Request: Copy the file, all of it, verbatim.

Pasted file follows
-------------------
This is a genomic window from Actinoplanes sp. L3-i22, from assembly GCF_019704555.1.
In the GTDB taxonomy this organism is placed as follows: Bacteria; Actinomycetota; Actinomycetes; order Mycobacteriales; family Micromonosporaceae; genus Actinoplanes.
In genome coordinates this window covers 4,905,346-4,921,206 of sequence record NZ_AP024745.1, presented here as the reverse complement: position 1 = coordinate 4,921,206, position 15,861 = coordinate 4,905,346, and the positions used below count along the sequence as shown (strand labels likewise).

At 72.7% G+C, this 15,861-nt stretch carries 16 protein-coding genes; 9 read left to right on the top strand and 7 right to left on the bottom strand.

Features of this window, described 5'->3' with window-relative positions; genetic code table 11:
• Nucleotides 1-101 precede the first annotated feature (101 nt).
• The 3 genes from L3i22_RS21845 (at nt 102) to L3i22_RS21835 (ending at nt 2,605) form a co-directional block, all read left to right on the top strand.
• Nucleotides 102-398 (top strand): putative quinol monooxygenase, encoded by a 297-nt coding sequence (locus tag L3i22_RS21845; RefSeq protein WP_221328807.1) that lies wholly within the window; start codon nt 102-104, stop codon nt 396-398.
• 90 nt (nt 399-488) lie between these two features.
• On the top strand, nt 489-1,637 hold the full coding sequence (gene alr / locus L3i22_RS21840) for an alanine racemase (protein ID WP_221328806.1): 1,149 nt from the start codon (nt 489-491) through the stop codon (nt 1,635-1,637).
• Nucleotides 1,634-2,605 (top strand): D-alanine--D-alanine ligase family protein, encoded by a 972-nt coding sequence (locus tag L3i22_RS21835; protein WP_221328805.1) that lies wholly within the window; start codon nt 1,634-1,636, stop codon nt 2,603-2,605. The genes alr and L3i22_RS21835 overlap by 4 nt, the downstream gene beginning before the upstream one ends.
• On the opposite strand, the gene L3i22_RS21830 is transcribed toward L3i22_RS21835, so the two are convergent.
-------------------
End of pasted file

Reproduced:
This is a genomic window from Actinoplanes sp. L3-i22, from assembly GCF_019704555.1.
In the GTDB taxonomy this organism is placed as follows: Bacteria; Actinomycetota; Actinomycetes; order Mycobacteriales; family Micromonosporaceae; genus Actinoplanes.
In genome coordinates this window covers 4,905,346-4,921,206 of sequence record NZ_AP024745.1, presented here as the reverse complement: position 1 = coordinate 4,921,206, position 15,861 = coordinate 4,905,346, and the positions used below count along the sequence as shown (strand labels likewise).

At 72.7% G+C, this 15,861-nt stretch carries 16 protein-coding genes; 9 read left to right on the top strand and 7 right to left on the bottom strand.

Features of this window, described 5'->3' with window-relative positions; genetic code table 11:
• Nucleotides 1-101 precede the first annotated feature (101 nt).
• The 3 genes from L3i22_RS21845 (at nt 102) to L3i22_RS21835 (ending at nt 2,605) form a co-directional block, all read left to right on the top strand.
• Nucleotides 102-398 (top strand): putative quinol monooxygenase, encoded by a 297-nt coding sequence (locus tag L3i22_RS21845; RefSeq protein WP_221328807.1) that lies wholly within the window; start codon nt 102-104, stop codon nt 396-398.
• 90 nt (nt 399-488) lie between these two features.
• On the top strand, nt 489-1,637 hold the full coding sequence (gene alr / locus L3i22_RS21840) for an alanine racemase (protein ID WP_221328806.1): 1,149 nt from the start codon (nt 489-491) through the stop codon (nt 1,635-1,637).
• Nucleotides 1,634-2,605 (top strand): D-alanine--D-alanine ligase family protein, encoded by a 972-nt coding sequence (locus tag L3i22_RS21835; protein WP_221328805.1) that lies wholly within the window; start codon nt 1,634-1,636, stop codon nt 2,603-2,605. The genes alr and L3i22_RS21835 overlap by 4 nt, the downstream gene beginning before the upstream one ends.
• On the opposite strand, the gene L3i22_RS21830 is transcribed toward L3i22_RS21835, so the two are convergent.